Indigenous and civil rights activists are asking B.C.’s police watchdog to add gender into a requested probe of how the Vancouver Police Department (VPD) conducts “street checks.”
Earlier in June, the Union of BC Indian Chiefs and (UBCIC) and the BC Civil Liberties Association (BCCLA) filed a complaint with the Office of the Police Complaints Commissioner (OPCC) over data suggesting Indigenous people were being disproportionately street-checked.
Street checks, or “carding,” refers to the police technique of stopping people when no specific offence is being investigated, questioning them and recording their information.
The data was released by the VPD on its website in response to a Freedom of Information request of unknown origin.
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That data showed that between 2008 and 2017, 15 per cent of street checks involved Indigenous people, who make up two per cent of the city’s population. Black people accounted for four per cent of carding incidents, but make up one per cent of the population.
Now, the UBCIC and BCCLA say they have received more data on race and gender through another freedom of information request, which they say raises new concerns.
The new data shows that in 2016, one out of every five women who were the target of a carding stop were Indigenous, according to BCCLA lawyer Josh Paterson.
Paterson argued that the Indigenous experience of carding is emblematic of a larger institutional racism problem in the justice system.
“Because there is an overrepresentation and an over-focus on Indigenous people in front-line policing, that helps produce the overrepresentation that we see in other parts of the criminal justice system,” Paterson said. “That’s was we need to look at.”
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The two groups are also amending their complaint to include police stops conducted by the VPD where personal information was collected, but the stop was not recorded as a “street check.” They argue the omission of such stops is potentially skewing official data.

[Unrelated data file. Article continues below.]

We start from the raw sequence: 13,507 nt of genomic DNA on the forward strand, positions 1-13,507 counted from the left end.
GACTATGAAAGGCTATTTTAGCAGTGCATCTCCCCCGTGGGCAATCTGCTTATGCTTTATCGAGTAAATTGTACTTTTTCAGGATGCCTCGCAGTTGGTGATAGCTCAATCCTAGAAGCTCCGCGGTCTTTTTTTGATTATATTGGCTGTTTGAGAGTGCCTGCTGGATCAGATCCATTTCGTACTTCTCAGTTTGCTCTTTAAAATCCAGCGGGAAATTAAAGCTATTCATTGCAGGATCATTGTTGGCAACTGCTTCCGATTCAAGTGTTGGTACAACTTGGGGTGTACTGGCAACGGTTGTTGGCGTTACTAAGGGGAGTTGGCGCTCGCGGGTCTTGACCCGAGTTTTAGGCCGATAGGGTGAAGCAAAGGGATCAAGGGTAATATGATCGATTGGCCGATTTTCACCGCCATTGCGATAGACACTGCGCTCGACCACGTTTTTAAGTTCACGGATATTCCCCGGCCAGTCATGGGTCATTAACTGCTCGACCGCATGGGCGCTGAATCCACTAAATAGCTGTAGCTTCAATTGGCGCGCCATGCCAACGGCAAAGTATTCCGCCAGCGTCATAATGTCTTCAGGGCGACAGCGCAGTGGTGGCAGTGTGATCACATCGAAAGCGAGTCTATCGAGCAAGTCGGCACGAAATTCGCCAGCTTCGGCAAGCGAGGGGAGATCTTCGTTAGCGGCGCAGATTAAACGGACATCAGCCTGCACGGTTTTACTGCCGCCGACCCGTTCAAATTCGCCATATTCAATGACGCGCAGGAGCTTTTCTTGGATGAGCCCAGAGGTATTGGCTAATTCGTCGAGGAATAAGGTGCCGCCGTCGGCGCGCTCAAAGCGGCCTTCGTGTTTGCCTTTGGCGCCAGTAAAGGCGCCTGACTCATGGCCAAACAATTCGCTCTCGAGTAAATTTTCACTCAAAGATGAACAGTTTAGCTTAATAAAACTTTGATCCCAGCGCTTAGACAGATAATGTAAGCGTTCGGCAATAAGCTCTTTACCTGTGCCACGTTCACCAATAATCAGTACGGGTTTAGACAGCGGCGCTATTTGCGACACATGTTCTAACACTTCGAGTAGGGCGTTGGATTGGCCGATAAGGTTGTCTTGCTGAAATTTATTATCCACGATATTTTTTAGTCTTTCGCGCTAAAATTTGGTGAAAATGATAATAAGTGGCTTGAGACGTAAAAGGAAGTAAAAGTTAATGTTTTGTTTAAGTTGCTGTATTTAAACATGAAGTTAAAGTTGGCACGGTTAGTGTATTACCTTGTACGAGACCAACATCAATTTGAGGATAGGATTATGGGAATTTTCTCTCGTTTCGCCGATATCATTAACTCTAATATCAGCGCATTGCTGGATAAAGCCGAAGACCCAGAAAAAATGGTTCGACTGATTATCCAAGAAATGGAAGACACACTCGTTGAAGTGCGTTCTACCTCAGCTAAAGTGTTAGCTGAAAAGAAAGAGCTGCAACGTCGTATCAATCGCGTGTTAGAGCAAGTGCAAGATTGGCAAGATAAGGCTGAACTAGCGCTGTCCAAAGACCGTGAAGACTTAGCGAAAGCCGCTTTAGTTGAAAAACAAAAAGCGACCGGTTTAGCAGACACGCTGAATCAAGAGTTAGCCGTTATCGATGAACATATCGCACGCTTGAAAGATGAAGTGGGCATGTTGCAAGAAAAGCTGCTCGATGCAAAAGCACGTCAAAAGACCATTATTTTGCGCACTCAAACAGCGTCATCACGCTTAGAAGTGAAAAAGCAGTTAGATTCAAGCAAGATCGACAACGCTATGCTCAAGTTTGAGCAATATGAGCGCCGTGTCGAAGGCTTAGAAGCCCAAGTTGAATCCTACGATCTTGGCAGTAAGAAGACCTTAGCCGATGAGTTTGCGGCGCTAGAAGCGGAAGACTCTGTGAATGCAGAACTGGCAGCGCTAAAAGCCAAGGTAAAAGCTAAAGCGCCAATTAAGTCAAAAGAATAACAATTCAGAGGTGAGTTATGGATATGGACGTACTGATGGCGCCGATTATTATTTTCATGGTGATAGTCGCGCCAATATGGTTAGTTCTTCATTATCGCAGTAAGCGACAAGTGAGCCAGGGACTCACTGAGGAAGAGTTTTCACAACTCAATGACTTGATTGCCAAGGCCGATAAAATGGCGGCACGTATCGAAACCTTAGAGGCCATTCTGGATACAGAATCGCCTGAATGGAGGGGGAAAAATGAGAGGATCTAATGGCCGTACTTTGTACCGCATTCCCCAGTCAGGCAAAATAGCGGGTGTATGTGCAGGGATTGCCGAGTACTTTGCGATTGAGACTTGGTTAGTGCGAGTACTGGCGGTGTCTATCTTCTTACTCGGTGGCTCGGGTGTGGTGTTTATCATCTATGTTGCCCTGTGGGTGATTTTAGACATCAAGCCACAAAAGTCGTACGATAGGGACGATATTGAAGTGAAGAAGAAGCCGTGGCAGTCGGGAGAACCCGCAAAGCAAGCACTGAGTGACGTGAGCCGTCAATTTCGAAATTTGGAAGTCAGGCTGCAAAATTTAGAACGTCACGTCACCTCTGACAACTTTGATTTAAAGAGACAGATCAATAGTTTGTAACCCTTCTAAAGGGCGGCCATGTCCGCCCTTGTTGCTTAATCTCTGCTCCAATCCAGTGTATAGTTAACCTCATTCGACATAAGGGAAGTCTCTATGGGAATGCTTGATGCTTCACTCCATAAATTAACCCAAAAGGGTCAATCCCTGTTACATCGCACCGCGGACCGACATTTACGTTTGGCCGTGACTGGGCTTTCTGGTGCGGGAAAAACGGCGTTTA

In response to the data, Sgt. Jason Robillard with the Vancouver Police Department said in an email that the “primary purpose for street checks… is for public safety and to prevent crimes. However, “well-being” checks conducted by our officers are also classified/counted as street checks in our statistics.”
“Engaging and interacting with vulnerable people, especially at-risk, Indigenous women in the downtown east side, is a significant priority for the VPD. We know that historical issues have led to increased vulnerability of Indigenous women and girls and that Indigenous women experience higher rates of violent victimization than non-Indigenous women,” he said.
“As such, our officers frequently engage in well-being checks of at-risk women in the downtown east side.”
Back in June, VPD Chief Adam Palmer rejected allegations that the force’s carding policy was racially motivated.
“A street check occurs when a police officer encounters someone believed to be involved in criminal activity or a suspicious circumstance, and documents the interaction. They are not random or arbitrary checks,” Palmer said at the time.
“If our officers see potential criminal activity or a threat to public safety, they are bound by law, including the Police Act, to address it. … A person’s race does not factor into an officer’s decision to take action to prevent a crime.”
Vancouver Mayor and Police Board Chair Gregor Robertson has said he would like to see a provincial policy on carding, but cautioned drawing direct links between race and street checks.
Correction: A previous version of this story stated that one in five people carded by the VPD in 2016 were Indigenous women. In fact, one in five women who were carded in 2016 were Indigenous.